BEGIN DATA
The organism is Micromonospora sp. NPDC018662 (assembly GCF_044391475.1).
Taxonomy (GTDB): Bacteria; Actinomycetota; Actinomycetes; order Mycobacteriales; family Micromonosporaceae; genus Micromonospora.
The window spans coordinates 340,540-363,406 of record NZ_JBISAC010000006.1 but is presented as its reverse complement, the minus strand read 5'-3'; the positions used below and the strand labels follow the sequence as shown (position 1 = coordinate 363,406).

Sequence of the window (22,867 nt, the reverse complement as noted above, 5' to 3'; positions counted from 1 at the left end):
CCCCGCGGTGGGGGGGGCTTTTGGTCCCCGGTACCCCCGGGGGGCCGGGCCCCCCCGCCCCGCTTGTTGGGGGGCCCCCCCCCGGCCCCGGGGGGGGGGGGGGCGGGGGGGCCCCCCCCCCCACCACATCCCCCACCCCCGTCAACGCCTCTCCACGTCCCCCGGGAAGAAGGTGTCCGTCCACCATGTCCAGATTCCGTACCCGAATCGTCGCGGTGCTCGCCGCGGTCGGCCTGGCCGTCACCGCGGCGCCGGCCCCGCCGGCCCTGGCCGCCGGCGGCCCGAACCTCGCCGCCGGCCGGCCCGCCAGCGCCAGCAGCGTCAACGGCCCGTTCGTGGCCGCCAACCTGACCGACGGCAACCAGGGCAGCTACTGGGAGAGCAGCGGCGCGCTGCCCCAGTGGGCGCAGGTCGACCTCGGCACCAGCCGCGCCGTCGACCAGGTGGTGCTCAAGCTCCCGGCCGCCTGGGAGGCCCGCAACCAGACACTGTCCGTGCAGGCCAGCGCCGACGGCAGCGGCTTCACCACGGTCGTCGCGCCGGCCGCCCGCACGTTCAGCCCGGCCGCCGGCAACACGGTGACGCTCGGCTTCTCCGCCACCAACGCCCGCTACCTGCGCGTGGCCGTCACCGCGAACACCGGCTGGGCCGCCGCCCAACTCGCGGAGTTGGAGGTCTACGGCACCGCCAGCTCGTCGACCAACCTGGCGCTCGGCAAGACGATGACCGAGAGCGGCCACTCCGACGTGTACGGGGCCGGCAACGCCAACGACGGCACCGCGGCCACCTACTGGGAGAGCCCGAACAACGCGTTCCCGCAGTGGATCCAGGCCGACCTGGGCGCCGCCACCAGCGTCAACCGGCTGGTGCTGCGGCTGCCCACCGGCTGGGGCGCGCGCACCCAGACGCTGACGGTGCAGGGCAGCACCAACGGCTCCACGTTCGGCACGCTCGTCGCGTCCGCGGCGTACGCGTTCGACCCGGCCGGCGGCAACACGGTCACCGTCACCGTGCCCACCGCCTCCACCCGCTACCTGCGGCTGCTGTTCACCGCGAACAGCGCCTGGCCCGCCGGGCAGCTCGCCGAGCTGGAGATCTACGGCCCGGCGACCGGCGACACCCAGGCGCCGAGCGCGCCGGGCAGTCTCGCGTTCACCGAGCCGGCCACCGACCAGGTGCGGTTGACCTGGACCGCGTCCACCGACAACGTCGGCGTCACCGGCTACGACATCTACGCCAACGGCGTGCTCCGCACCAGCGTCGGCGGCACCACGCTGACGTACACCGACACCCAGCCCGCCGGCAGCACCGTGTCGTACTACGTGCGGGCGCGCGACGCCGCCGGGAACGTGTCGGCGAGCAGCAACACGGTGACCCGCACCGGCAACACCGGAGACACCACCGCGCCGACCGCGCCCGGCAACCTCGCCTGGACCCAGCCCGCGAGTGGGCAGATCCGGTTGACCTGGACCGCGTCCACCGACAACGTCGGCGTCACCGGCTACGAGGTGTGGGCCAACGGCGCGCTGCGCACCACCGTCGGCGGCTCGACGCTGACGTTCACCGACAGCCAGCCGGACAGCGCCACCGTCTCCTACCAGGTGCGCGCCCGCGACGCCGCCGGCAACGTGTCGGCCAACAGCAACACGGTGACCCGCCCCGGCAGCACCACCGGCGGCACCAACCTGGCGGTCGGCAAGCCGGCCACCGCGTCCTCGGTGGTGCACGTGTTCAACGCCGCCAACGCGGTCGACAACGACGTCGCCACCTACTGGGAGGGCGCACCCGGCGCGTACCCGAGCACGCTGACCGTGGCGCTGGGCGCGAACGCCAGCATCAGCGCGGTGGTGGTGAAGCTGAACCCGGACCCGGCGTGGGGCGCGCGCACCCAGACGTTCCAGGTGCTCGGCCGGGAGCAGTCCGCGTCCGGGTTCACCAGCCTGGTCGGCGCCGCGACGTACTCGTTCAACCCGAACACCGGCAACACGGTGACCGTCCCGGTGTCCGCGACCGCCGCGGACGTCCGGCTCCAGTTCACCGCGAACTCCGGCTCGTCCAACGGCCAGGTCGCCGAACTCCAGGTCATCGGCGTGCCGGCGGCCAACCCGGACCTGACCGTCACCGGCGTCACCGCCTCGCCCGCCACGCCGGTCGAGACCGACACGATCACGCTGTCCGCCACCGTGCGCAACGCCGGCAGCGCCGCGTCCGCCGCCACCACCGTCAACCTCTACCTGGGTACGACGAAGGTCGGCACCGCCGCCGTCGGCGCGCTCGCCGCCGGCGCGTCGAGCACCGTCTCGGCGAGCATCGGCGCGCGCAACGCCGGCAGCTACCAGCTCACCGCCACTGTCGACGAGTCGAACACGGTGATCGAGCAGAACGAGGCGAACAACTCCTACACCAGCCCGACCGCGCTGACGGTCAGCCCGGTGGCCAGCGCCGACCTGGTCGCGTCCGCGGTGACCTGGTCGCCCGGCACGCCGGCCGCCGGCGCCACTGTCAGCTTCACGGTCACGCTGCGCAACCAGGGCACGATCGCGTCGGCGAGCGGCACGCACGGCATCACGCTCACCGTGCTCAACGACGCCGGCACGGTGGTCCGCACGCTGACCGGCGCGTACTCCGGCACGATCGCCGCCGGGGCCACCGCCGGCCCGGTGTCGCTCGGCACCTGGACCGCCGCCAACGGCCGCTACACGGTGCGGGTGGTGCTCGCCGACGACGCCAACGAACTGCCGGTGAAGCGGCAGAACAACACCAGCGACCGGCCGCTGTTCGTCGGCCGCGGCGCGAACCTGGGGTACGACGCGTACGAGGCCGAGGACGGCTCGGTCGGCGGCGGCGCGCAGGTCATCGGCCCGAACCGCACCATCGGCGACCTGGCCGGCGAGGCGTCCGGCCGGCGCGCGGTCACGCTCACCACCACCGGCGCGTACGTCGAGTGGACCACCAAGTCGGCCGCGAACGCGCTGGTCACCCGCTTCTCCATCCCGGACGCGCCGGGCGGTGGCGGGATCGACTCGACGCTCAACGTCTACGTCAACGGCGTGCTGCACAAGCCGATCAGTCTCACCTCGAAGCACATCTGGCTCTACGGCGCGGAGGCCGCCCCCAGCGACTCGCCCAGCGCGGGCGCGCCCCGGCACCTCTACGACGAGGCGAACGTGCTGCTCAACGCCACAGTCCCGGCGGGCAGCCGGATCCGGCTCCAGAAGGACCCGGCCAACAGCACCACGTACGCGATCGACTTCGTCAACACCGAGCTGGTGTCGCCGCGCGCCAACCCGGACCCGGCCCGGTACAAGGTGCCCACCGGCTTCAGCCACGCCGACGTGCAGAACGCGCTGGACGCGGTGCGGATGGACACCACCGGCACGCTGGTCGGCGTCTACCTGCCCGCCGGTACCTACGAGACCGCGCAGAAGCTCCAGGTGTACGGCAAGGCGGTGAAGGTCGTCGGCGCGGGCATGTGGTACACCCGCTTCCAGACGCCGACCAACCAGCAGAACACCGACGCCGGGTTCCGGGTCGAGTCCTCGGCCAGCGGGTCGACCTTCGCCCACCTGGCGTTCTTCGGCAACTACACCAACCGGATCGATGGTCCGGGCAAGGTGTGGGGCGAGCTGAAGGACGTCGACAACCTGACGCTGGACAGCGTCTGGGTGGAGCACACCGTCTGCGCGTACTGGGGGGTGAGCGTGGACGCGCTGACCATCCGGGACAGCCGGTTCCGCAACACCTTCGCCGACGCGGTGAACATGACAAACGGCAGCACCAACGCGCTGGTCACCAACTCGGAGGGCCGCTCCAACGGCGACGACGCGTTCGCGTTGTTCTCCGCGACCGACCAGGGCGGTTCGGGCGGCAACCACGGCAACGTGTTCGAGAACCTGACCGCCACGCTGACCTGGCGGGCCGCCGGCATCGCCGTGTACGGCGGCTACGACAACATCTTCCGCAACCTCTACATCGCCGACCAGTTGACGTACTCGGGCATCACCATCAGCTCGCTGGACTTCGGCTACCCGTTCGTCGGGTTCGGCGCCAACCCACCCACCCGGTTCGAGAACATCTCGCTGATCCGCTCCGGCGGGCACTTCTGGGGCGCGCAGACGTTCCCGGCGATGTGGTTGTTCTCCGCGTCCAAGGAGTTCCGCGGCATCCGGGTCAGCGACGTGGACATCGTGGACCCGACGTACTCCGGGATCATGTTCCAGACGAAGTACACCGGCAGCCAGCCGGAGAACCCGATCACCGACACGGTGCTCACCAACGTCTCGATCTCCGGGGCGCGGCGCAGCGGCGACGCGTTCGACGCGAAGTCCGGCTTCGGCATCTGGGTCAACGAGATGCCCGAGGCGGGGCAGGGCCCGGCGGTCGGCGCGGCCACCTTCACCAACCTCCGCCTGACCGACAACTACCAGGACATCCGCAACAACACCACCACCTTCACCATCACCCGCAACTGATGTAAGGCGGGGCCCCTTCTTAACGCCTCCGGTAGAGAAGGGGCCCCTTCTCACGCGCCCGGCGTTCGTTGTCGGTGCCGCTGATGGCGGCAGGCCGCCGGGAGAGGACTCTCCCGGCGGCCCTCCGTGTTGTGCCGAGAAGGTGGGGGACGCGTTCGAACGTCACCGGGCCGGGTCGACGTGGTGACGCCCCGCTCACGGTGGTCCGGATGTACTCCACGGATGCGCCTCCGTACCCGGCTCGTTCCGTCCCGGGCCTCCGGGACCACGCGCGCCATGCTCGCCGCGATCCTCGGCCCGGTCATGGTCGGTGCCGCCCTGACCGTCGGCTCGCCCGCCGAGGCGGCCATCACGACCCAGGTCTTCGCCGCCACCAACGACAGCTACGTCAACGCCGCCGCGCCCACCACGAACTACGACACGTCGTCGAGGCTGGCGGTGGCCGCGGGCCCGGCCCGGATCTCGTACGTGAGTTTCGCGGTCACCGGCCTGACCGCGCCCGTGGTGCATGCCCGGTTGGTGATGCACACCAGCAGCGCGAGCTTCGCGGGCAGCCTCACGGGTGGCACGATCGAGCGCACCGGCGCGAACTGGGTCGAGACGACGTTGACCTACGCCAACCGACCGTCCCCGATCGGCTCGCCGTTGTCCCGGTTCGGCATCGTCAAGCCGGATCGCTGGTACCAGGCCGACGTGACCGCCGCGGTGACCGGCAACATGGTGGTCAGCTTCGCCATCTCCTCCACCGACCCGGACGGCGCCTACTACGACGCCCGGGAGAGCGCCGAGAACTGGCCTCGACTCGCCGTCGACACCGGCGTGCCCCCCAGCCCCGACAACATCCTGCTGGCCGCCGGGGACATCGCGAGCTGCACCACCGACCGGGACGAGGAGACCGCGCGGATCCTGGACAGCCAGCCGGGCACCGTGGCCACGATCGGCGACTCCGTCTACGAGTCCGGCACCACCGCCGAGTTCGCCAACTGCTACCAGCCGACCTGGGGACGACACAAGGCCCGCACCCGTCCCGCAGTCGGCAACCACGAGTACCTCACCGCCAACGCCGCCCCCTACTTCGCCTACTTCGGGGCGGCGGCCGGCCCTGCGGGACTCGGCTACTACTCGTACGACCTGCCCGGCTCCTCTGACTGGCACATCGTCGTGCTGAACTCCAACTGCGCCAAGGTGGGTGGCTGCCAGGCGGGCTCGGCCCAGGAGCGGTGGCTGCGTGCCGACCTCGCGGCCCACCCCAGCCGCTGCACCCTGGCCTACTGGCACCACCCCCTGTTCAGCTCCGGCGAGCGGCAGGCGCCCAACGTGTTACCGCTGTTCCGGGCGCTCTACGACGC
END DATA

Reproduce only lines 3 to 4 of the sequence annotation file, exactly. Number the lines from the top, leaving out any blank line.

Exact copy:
The window spans coordinates 340,540-363,406 of record NZ_JBISAC010000006.1 but is presented as its reverse complement, the minus strand read 5'-3'; the positions used below and the strand labels follow the sequence as shown (position 1 = coordinate 363,406).

Sequence of the window (22,867 nt, the reverse complement as noted above, 5' to 3'; positions counted from 1 at the left end):